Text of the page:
Large residential colonies and commercial complexes can carry out the necessary investments to carry out decentralised treatment. In several cases, space is not the problem. Just that we are still not seized with a sense of urgency that I stress on above. It should be the role of the municipal corporation to facilitate all of this. Numerous successful case studies exist – the proof of concept is well established.

Mumbai has a large number of slums and consequently community toilet blocks. These toilet blocks are used by thousands every day, and become bulk generators of sewage. In some cases, the sewage is discharged directly into a neighbouring river or creek. Using well developed techniques all this sewage can be treated on site. Even if the same is not used locally, the treated sewage would have a considerably reduced nutrient load, and will help in reducing the pressure on the centralised system and allow it to work more efficiently.

Reusing water and aiding the water cycle is one of the most effective and easily doable methods available to reduce the water stress being faced by the planet. This also has important forward and backward linkages.

Not only does it help reduce water stress, but it also helps avert the damage to ecologically important areas. Most water comes from impounding water in catchment areas of rivers. Almost all the water supplied to the Mumbai Metropolitan Region is supplied by creating reservoirs on rivers.

The flawed strategy
In the absence of good water management, the approach followed by the authorities is what is called supply side management. They calculate the total water requirement of a city and the rate at which the demand is growing, and provide the supply by creating new capacity by impounding rivers and tributaries with dams. In the process, forest land is submerged, natural flows of a river are disrupted with severe consequent damages. If demand side management is carried out along with water recycling, then the need for additional capacity would be much less.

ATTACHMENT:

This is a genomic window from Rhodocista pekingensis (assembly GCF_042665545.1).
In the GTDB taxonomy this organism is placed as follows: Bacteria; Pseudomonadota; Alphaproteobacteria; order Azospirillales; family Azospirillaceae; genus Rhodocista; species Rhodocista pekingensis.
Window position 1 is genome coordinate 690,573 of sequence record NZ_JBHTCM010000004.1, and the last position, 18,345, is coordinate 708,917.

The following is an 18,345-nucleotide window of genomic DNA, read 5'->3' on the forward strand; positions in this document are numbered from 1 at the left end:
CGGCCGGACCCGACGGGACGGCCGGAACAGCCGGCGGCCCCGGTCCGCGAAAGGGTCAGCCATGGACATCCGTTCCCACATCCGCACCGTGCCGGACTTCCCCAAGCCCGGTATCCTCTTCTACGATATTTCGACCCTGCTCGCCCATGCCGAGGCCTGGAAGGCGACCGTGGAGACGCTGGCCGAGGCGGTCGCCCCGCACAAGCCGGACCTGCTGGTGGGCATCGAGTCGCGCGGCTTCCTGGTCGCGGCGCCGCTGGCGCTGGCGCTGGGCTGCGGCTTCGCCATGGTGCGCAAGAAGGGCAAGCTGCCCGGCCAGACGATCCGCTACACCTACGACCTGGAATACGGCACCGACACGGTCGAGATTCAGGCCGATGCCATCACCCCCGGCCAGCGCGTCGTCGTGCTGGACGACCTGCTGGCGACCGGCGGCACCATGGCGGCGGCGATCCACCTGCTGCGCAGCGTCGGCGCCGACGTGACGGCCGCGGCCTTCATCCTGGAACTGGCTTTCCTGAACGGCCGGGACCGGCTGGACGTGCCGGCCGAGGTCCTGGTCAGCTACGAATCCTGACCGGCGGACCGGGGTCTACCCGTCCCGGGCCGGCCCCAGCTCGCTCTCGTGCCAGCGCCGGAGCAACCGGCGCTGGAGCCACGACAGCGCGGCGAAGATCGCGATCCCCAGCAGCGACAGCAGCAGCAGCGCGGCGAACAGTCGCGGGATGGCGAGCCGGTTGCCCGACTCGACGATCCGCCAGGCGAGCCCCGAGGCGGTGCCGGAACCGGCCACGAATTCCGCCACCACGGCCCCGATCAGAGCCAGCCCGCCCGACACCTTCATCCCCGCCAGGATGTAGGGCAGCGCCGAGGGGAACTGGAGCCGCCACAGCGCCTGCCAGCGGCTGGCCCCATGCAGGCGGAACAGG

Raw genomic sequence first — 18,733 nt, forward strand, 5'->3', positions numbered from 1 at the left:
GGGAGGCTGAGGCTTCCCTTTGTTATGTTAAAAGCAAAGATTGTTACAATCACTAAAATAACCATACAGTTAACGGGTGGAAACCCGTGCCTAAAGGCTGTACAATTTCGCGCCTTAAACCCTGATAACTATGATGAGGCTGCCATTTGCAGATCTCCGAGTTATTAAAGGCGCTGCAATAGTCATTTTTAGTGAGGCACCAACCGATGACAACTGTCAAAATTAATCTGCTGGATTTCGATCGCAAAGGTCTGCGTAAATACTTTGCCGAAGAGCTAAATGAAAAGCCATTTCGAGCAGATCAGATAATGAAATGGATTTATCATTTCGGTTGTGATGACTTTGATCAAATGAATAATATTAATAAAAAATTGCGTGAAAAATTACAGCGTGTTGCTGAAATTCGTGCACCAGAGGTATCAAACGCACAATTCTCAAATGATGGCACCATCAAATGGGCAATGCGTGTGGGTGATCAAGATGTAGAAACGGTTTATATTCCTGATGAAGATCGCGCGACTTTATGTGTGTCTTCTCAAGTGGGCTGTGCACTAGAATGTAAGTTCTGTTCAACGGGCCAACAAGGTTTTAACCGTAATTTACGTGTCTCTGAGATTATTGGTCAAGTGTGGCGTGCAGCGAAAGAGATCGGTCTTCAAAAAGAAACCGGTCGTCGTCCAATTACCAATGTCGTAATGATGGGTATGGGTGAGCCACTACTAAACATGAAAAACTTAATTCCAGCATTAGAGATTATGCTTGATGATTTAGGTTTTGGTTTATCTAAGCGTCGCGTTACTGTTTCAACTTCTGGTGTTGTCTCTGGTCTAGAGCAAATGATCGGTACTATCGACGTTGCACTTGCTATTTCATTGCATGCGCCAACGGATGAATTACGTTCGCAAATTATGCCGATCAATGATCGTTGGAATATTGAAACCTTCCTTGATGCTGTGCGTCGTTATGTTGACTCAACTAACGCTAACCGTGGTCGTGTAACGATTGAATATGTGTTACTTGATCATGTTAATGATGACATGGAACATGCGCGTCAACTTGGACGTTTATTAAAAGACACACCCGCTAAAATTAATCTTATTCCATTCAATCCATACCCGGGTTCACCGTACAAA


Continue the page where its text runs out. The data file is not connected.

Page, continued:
The linkage between forests and our natural areas and water is a very important one to be brought out. The natural ecosystems and forests are like a precious water making factory provided free of cost by nature. Let us remember that we do not manufacture water in our treatment plants, we only process it. The water is manufactured in nature. When we damage these systems, we cause damage to the ability of future generations to be able to access water the same way as we do now.

Take the example of Bengaluru. Unlike Mumbai where the rains are concentrated in just one season of four months of monsoon, in Bengaluru the rain is more widespread throughout the year. This makes rain water harvesting not only feasible, but is very well demonstrated by several passionate water experts like Vishwanath Srikantaiah who goes by the twitter handle of @zenrainman which is a treasure trove of everything water. There is little or no need for Bengaluru to draw water from the Cauvery River, which has become a bone of contention between two states. Using demand side management, water recycling and water harvesting, Bengaluru could become completely self-sufficient in its water needs for the present and the future.

The current government’s flagship programme AMRUT – Atal Mission for Rejuvenation and Urban Transformation – has identified among its thrust areas the treatment of sewage in urban areas. The programme needs to stop relying only on the government machinery for execution, and should have equal involvement from water experts.

Being serious about water will require every individual who is concerned with the issue to demonstrate sincere action within their sphere of influence.


Rishi-Agarwal

Rishi Agarwal

Rishi Agarwal works with the Mumbai Sustainability Centre, a research and advocacy organisation focussed on pathways for urban sustainability.